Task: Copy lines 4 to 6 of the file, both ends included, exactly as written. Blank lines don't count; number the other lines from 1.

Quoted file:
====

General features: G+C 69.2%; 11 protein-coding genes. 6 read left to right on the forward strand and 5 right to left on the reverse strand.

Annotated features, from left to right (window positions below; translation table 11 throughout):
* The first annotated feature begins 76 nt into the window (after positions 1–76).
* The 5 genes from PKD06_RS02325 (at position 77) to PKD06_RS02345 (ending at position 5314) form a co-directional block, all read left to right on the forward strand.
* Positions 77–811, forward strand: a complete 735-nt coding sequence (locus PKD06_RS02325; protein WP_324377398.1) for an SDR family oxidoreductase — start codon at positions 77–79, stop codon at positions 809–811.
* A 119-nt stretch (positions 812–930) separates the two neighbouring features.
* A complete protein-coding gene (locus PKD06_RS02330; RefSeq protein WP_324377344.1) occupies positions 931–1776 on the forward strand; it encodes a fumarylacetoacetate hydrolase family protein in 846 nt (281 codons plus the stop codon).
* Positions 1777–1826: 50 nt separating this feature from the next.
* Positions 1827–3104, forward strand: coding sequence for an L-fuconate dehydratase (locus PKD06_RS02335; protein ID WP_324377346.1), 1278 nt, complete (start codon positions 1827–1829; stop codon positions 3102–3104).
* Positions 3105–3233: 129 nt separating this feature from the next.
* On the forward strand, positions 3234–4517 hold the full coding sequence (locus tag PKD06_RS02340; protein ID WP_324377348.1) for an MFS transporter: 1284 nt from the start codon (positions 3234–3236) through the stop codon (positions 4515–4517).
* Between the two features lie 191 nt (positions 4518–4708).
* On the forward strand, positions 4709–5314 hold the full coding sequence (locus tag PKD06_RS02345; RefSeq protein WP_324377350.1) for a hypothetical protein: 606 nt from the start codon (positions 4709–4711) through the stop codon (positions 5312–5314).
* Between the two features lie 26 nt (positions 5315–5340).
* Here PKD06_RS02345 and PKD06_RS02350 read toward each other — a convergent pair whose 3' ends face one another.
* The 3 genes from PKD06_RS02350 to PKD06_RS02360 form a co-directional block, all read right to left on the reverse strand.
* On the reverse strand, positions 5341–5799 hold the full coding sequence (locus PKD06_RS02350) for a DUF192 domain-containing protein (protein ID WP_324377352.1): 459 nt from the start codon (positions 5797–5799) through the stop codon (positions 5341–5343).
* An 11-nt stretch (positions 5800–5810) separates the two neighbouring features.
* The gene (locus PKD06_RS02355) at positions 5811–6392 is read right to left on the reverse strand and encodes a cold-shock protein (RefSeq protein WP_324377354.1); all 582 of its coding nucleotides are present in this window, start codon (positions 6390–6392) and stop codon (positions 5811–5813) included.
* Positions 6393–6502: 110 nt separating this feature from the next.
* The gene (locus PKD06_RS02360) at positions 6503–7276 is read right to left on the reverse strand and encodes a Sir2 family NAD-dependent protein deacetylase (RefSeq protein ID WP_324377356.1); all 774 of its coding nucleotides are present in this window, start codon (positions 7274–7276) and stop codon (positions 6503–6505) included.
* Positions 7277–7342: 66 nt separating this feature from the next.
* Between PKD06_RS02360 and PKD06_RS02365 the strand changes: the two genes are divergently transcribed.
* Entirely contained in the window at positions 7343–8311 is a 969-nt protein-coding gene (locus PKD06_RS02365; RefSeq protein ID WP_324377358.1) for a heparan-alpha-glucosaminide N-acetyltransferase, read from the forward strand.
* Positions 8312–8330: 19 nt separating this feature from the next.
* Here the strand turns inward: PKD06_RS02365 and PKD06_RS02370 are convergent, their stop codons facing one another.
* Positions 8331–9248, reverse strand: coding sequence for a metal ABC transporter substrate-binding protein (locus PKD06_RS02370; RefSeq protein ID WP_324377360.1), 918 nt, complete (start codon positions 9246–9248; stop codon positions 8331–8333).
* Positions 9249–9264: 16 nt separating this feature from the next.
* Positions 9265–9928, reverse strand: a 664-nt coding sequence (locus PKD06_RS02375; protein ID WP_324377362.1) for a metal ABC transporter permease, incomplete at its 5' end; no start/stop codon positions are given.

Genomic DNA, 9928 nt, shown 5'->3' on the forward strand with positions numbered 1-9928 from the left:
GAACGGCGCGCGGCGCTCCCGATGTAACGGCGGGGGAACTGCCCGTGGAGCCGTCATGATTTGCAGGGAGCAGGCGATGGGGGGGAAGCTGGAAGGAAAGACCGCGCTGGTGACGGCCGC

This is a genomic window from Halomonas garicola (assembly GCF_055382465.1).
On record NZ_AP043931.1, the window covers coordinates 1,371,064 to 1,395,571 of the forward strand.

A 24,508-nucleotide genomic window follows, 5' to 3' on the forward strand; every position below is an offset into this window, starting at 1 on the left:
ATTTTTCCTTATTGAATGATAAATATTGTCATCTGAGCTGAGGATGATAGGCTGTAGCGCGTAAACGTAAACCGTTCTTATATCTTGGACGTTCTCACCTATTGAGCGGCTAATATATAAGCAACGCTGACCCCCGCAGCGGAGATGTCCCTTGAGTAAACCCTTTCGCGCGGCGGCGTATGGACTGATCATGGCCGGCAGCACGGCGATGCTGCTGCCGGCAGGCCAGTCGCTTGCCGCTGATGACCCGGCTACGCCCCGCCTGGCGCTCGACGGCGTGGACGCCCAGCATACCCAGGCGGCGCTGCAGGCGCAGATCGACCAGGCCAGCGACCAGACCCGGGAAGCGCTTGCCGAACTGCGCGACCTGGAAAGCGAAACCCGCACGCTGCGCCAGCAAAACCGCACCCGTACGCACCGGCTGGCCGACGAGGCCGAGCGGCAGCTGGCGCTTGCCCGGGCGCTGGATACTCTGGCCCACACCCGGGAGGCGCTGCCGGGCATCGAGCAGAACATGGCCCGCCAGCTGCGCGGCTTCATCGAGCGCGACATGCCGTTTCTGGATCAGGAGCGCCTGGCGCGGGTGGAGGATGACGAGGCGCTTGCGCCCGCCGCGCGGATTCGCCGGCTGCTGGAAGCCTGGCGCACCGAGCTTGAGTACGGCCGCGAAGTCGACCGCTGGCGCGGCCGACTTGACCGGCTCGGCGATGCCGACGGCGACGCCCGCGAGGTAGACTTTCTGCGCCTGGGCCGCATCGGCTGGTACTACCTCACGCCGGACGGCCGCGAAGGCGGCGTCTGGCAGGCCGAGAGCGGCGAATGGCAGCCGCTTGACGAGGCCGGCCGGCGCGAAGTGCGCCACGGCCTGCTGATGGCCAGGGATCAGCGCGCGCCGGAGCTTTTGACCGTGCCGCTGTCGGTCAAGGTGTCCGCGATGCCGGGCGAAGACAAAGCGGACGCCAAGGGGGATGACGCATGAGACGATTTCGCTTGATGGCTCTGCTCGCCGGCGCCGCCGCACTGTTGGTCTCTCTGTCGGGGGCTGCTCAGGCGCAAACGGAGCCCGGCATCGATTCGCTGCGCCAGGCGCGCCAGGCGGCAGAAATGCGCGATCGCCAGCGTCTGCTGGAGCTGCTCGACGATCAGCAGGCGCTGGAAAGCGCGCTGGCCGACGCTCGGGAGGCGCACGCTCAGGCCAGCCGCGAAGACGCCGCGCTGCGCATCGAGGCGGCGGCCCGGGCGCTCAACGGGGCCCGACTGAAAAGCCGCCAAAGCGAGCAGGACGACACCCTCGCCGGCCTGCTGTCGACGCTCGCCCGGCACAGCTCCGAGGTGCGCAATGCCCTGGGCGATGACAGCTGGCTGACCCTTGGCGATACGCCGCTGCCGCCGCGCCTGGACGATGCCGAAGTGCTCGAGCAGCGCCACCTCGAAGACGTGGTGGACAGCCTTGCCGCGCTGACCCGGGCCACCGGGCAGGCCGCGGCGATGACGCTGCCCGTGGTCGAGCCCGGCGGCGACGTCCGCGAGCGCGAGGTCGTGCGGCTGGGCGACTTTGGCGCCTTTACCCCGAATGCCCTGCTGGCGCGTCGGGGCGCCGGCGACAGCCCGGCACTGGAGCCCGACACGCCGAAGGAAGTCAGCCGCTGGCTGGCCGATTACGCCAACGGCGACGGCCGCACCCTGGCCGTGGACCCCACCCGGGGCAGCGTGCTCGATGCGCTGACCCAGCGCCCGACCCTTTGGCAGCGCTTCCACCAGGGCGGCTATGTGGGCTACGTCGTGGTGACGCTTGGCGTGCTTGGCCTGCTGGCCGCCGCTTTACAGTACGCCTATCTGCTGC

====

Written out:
* The 5 genes from PKD06_RS02325 (at position 77) to PKD06_RS02345 (ending at position 5314) form a co-directional block, all read left to right on the forward strand.
* Positions 77–811, forward strand: a complete 735-nt coding sequence (locus PKD06_RS02325; protein WP_324377398.1) for an SDR family oxidoreductase — start codon at positions 77–79, stop codon at positions 809–811.
* A 119-nt stretch (positions 812–930) separates the two neighbouring features.